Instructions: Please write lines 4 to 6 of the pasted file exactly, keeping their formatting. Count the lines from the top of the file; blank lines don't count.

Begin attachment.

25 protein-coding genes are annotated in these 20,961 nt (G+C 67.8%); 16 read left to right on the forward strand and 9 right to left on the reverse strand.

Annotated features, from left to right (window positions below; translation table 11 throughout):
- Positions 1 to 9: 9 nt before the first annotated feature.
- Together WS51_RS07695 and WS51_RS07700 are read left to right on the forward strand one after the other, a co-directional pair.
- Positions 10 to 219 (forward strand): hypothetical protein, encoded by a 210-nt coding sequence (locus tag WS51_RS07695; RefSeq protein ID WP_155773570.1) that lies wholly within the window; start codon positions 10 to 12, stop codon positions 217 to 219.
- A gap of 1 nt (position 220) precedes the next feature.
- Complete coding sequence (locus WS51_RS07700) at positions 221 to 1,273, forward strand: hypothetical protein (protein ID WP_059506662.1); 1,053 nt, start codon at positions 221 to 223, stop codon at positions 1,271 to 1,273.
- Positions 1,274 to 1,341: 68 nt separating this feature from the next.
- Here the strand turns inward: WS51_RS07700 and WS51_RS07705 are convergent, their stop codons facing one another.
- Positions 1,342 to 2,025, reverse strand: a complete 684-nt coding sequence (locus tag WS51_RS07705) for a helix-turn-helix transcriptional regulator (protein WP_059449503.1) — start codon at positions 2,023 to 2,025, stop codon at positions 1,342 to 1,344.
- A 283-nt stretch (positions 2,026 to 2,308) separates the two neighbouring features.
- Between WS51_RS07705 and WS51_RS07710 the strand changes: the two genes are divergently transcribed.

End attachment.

- Together WS51_RS07695 and WS51_RS07700 are read left to right on the forward strand one after the other, a co-directional pair.
- Positions 10 to 219 (forward strand): hypothetical protein, encoded by a 210-nt coding sequence (locus tag WS51_RS07695; RefSeq protein ID WP_155773570.1) that lies wholly within the window; start codon positions 10 to 12, stop codon positions 217 to 219.
- A gap of 1 nt (position 220) precedes the next feature.